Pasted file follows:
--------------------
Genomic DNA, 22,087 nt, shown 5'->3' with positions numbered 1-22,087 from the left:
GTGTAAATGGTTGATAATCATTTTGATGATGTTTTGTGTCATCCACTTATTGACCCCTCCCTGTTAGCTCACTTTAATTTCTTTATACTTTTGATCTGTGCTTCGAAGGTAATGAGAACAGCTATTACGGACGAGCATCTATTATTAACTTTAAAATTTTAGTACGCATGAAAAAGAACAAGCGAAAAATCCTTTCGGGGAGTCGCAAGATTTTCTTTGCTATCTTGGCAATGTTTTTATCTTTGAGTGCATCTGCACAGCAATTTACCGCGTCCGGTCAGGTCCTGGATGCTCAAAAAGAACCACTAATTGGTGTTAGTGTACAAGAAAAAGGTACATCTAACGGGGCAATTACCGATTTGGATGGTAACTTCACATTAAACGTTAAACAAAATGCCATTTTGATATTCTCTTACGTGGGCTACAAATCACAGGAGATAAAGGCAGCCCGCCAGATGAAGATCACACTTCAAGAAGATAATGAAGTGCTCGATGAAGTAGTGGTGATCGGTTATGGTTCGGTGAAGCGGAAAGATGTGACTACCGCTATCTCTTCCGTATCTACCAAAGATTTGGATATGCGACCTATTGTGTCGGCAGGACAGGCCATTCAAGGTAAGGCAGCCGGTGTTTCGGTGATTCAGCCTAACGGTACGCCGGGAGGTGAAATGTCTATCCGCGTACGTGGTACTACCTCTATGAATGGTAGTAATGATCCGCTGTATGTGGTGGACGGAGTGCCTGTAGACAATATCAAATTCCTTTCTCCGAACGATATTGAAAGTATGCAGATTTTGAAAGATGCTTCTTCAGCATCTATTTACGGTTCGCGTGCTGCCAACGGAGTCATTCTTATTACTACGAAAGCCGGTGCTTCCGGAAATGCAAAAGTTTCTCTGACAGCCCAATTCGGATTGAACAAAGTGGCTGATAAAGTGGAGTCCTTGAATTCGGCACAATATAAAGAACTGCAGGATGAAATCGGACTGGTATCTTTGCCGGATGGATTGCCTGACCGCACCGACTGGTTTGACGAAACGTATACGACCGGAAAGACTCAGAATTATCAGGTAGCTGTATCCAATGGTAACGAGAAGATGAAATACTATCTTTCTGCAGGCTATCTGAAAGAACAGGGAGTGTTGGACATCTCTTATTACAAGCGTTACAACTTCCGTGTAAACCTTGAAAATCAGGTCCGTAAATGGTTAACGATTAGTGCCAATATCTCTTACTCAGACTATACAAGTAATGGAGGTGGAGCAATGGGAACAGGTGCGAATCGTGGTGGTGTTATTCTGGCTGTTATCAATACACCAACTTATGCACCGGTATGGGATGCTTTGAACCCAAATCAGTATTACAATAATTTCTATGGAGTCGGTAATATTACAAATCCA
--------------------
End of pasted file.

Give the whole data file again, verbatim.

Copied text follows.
Genomic DNA, 22,087 nt, shown 5'->3' with positions numbered 1-22,087 from the left:
GTGTAAATGGTTGATAATCATTTTGATGATGTTTTGTGTCATCCACTTATTGACCCCTCCCTGTTAGCTCACTTTAATTTCTTTATACTTTTGATCTGTGCTTCGAAGGTAATGAGAACAGCTATTACGGACGAGCATCTATTATTAACTTTAAAATTTTAGTACGCATGAAAAAGAACAAGCGAAAAATCCTTTCGGGGAGTCGCAAGATTTTCTTTGCTATCTTGGCAATGTTTTTATCTTTGAGTGCATCTGCACAGCAATTTACCGCGTCCGGTCAGGTCCTGGATGCTCAAAAAGAACCACTAATTGGTGTTAGTGTACAAGAAAAAGGTACATCTAACGGGGCAATTACCGATTTGGATGGTAACTTCACATTAAACGTTAAACAAAATGCCATTTTGATATTCTCTTACGTGGGCTACAAATCACAGGAGATAAAGGCAGCCCGCCAGATGAAGATCACACTTCAAGAAGATAATGAAGTGCTCGATGAAGTAGTGGTGATCGGTTATGGTTCGGTGAAGCGGAAAGATGTGACTACCGCTATCTCTTCCGTATCTACCAAAGATTTGGATATGCGACCTATTGTGTCGGCAGGACAGGCCATTCAAGGTAAGGCAGCCGGTGTTTCGGTGATTCAGCCTAACGGTACGCCGGGAGGTGAAATGTCTATCCGCGTACGTGGTACTACCTCTATGAATGGTAGTAATGATCCGCTGTATGTGGTGGACGGAGTGCCTGTAGACAATATCAAATTCCTTTCTCCGAACGATATTGAAAGTATGCAGATTTTGAAAGATGCTTCTTCAGCATCTATTTACGGTTCGCGTGCTGCCAACGGAGTCATTCTTATTACTACGAAAGCCGGTGCTTCCGGAAATGCAAAAGTTTCTCTGACAGCCCAATTCGGATTGAACAAAGTGGCTGATAAAGTGGAGTCCTTGAATTCGGCACAATATAAAGAACTGCAGGATGAAATCGGACTGGTATCTTTGCCGGATGGATTGCCTGACCGCACCGACTGGTTTGACGAAACGTATACGACCGGAAAGACTCAGAATTATCAGGTAGCTGTATCCAATGGTAACGAGAAGATGAAATACTATCTTTCTGCAGGCTATCTGAAAGAACAGGGAGTGTTGGACATCTCTTATTACAAGCGTTACAACTTCCGTGTAAACCTTGAAAATCAGGTCCGTAAATGGTTAACGATTAGTGCCAATATCTCTTACTCAGACTATACAAGTAATGGAGGTGGAGCAATGGGAACAGGTGCGAATCGTGGTGGTGTTATTCTGGCTGTTATCAATACACCAACTTATGCACCGGTATGGGATGCTTTGAACCCAAATCAGTATTACAATAATTTCTATGGAGTCGGTAATATTACAAATCCA